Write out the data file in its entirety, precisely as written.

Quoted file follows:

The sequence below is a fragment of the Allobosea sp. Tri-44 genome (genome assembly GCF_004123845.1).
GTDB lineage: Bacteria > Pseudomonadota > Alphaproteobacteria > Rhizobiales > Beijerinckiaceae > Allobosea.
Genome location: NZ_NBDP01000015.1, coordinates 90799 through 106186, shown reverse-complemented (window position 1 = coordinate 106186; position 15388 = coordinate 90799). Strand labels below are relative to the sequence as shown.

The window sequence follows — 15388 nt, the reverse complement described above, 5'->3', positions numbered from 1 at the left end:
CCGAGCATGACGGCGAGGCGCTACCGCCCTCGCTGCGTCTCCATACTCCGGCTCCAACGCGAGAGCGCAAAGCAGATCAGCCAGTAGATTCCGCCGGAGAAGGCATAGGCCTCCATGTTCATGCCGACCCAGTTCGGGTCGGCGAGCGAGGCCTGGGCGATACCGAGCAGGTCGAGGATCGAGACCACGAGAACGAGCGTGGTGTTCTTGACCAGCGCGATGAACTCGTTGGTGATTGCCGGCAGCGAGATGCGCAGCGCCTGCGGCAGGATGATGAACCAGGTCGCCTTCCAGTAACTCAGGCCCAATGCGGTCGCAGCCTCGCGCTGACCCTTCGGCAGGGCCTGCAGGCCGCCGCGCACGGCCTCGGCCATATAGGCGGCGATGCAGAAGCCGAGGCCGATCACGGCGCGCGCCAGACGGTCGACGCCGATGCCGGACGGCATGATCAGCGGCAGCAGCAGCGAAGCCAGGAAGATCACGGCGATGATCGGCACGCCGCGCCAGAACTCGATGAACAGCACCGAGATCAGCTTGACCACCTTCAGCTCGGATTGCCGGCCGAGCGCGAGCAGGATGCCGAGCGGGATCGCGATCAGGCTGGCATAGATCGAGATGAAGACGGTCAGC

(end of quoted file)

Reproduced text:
The sequence below is a fragment of the Allobosea sp. Tri-44 genome (genome assembly GCF_004123845.1).
GTDB lineage: Bacteria > Pseudomonadota > Alphaproteobacteria > Rhizobiales > Beijerinckiaceae > Allobosea.
Genome location: NZ_NBDP01000015.1, coordinates 90799 through 106186, shown reverse-complemented (window position 1 = coordinate 106186; position 15388 = coordinate 90799). Strand labels below are relative to the sequence as shown.

The window sequence follows — 15388 nt, the reverse complement described above, 5'->3', positions numbered from 1 at the left end:
CCGAGCATGACGGCGAGGCGCTACCGCCCTCGCTGCGTCTCCATACTCCGGCTCCAACGCGAGAGCGCAAAGCAGATCAGCCAGTAGATTCCGCCGGAGAAGGCATAGGCCTCCATGTTCATGCCGACCCAGTTCGGGTCGGCGAGCGAGGCCTGGGCGATACCGAGCAGGTCGAGGATCGAGACCACGAGAACGAGCGTGGTGTTCTTGACCAGCGCGATGAACTCGTTGGTGATTGCCGGCAGCGAGATGCGCAGCGCCTGCGGCAGGATGATGAACCAGGTCGCCTTCCAGTAACTCAGGCCCAATGCGGTCGCAGCCTCGCGCTGACCCTTCGGCAGGGCCTGCAGGCCGCCGCGCACGGCCTCGGCCATATAGGCGGCGATGCAGAAGCCGAGGCCGATCACGGCGCGCGCCAGACGGTCGACGCCGATGCCGGACGGCATGATCAGCGGCAGCAGCAGCGAAGCCAGGAAGATCACGGCGATGATCGGCACGCCGCGCCAGAACTCGATGAACAGCACCGAGATCAGCTTGACCACCTTCAGCTCGGATTGCCGGCCGAGCGCGAGCAGGATGCCGAGCGGGATCGCGATCAGGCTGGCATAGATCGAGATGAAGACGGTCAGC